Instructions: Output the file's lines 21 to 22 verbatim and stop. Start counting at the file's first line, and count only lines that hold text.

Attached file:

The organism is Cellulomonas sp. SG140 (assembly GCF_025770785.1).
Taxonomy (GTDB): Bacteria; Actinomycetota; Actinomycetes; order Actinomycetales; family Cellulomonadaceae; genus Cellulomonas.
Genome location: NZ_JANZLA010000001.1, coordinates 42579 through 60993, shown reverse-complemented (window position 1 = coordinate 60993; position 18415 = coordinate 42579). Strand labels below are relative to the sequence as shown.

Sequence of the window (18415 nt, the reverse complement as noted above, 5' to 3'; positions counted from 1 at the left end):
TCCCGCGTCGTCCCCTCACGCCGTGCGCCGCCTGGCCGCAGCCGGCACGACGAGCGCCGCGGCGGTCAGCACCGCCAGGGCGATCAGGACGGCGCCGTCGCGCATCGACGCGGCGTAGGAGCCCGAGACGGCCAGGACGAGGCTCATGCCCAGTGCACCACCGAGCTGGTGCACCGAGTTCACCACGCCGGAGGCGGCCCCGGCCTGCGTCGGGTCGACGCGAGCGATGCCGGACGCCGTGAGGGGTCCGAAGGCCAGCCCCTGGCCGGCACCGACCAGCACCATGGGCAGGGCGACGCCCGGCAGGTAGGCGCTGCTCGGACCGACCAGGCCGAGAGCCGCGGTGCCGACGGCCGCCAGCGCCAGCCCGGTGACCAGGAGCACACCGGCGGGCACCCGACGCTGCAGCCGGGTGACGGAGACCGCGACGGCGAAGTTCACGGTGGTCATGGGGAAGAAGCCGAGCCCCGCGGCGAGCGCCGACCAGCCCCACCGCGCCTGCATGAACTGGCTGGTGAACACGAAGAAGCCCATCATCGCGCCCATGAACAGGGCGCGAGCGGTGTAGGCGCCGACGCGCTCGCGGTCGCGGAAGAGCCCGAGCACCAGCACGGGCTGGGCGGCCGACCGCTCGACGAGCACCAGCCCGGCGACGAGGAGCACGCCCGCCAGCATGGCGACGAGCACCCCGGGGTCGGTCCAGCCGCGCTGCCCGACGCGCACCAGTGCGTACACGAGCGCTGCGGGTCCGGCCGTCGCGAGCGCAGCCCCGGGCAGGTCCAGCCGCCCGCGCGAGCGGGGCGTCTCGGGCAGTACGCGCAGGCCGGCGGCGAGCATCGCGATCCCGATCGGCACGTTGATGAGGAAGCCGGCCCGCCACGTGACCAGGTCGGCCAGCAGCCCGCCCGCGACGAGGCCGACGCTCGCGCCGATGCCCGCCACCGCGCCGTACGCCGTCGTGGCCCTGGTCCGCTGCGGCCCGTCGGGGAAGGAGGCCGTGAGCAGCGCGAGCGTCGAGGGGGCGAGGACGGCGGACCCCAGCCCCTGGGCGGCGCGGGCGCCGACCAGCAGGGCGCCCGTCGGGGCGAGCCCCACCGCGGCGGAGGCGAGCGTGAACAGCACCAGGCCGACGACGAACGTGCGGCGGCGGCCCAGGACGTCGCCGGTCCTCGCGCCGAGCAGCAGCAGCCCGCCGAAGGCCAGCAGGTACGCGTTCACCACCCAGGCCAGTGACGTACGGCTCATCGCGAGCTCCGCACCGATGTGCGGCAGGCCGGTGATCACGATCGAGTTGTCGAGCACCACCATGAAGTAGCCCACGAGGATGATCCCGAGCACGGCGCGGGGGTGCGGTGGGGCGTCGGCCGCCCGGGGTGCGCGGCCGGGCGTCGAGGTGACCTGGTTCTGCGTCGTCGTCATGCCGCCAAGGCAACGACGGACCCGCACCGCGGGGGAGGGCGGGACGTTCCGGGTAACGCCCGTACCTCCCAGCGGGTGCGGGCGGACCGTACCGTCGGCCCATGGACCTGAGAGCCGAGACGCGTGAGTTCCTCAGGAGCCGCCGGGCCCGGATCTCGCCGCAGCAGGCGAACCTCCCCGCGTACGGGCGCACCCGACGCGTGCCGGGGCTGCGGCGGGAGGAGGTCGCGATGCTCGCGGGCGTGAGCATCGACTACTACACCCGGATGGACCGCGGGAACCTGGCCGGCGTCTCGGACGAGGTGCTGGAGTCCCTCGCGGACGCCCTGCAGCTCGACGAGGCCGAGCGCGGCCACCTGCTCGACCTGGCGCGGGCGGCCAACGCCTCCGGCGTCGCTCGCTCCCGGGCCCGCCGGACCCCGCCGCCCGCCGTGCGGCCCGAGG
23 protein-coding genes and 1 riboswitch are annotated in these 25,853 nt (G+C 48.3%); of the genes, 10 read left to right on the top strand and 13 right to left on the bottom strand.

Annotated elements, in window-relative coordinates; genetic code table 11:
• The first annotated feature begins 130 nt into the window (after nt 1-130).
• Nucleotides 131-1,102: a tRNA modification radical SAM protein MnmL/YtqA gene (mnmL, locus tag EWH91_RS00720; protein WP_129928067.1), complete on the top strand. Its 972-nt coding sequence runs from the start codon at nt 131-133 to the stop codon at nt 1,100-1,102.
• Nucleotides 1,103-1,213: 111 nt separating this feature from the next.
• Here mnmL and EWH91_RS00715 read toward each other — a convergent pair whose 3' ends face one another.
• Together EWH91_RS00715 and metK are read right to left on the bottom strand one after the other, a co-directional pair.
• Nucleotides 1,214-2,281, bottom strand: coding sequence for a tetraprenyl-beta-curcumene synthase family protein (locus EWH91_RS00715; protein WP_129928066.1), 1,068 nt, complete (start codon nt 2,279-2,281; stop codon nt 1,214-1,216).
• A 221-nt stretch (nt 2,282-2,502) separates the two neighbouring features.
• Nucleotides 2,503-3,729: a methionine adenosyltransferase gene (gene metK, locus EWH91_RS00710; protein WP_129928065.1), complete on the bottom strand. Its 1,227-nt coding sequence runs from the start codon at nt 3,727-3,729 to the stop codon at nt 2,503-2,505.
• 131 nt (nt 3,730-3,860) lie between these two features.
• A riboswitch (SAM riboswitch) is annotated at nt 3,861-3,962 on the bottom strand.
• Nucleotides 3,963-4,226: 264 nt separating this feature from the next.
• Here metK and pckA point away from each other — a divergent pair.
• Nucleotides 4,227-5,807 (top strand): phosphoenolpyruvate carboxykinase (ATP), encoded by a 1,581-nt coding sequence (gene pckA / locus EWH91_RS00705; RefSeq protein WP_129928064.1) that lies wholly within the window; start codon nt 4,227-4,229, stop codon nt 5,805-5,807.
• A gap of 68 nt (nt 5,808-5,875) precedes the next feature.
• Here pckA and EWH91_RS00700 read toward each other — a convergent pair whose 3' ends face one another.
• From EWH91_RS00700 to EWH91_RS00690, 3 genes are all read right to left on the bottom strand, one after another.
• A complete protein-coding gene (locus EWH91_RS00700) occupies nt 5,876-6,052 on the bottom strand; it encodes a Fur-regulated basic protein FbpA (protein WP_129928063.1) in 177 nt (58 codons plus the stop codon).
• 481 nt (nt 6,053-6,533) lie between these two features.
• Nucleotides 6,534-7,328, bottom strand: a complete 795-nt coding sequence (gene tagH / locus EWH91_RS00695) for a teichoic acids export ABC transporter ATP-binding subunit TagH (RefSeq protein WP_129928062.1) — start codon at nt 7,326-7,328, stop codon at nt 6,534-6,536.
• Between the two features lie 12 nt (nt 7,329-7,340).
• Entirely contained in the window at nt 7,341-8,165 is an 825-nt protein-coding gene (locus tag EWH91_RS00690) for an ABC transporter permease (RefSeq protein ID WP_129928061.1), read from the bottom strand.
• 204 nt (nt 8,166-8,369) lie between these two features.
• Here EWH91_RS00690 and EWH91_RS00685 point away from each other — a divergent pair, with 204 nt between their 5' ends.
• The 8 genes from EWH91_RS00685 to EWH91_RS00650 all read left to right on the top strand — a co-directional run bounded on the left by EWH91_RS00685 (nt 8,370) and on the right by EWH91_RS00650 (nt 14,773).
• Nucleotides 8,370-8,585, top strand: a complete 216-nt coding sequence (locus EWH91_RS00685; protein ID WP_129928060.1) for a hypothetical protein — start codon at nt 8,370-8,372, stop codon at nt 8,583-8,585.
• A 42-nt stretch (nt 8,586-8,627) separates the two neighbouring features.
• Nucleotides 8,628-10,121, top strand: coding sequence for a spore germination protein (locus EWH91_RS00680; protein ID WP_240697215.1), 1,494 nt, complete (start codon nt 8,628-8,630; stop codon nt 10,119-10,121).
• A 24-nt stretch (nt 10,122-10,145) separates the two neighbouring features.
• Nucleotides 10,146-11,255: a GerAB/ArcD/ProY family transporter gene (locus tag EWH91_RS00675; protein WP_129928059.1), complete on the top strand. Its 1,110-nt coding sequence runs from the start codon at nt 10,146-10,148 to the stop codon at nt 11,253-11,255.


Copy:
• A gap of 68 nt (nt 5,808-5,875) precedes the next feature.
• Here pckA and EWH91_RS00700 read toward each other — a convergent pair whose 3' ends face one another.